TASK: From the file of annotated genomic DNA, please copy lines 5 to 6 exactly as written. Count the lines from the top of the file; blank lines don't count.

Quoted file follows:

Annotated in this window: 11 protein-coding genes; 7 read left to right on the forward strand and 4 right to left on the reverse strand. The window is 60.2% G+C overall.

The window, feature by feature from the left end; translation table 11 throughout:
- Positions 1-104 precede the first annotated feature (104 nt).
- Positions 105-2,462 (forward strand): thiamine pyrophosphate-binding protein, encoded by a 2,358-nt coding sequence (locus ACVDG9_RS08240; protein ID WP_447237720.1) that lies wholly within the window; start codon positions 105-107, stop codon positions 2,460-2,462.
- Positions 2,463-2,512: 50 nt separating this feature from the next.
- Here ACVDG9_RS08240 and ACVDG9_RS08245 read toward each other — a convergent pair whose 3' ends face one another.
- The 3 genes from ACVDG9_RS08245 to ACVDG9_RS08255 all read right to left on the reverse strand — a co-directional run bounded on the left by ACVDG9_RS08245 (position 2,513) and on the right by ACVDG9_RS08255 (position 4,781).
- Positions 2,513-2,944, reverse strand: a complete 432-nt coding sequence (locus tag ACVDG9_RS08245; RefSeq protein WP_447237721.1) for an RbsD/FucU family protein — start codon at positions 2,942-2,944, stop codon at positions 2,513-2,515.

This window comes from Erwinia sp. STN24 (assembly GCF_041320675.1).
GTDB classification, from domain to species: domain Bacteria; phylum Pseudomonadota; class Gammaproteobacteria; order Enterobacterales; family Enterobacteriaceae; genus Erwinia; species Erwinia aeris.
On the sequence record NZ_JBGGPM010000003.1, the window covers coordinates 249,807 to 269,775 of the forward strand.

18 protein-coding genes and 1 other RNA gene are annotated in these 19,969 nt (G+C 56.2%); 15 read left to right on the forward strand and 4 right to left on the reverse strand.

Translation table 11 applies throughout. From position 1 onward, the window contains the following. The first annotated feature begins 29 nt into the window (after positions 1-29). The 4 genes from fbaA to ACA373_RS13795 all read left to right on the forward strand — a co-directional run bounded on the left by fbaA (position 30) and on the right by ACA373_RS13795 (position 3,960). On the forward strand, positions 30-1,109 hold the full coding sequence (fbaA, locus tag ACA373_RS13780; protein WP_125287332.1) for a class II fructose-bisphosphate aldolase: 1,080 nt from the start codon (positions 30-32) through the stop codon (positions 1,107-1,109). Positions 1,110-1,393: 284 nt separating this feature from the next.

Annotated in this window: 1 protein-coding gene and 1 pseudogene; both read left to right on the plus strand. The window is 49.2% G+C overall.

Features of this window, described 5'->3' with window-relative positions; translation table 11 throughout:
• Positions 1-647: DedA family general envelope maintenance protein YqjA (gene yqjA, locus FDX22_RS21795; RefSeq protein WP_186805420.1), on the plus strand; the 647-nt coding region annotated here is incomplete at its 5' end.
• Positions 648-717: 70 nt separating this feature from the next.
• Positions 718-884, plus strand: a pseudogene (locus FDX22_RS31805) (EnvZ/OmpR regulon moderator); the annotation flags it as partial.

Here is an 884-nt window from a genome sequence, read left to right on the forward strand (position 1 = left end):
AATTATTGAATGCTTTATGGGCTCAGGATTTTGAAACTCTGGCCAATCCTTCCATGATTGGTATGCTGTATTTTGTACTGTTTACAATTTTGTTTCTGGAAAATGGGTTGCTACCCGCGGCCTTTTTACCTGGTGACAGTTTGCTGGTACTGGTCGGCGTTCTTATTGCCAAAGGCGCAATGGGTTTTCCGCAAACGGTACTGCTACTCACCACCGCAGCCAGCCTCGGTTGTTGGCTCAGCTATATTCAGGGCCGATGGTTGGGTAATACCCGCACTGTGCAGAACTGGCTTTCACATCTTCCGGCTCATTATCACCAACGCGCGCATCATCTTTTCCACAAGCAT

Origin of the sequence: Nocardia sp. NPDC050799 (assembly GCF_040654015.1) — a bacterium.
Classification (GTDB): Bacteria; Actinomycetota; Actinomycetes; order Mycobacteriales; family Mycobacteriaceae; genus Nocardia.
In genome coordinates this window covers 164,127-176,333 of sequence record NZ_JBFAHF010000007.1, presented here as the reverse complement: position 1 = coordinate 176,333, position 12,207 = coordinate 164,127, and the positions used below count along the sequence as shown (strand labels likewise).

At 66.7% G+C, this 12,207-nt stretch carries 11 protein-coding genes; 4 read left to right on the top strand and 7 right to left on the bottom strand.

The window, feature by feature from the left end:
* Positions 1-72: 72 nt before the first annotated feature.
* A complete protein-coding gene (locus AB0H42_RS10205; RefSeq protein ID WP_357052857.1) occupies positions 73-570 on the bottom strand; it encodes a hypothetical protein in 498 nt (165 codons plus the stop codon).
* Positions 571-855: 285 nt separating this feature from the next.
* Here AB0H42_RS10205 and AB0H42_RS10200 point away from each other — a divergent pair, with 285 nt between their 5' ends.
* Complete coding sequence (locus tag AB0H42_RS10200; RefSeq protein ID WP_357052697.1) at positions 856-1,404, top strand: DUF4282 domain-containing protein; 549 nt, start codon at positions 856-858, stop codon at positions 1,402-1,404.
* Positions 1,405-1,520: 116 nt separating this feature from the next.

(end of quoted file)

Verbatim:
- Positions 2,463-2,512: 50 nt separating this feature from the next.
- Here ACVDG9_RS08240 and ACVDG9_RS08245 read toward each other — a convergent pair whose 3' ends face one another.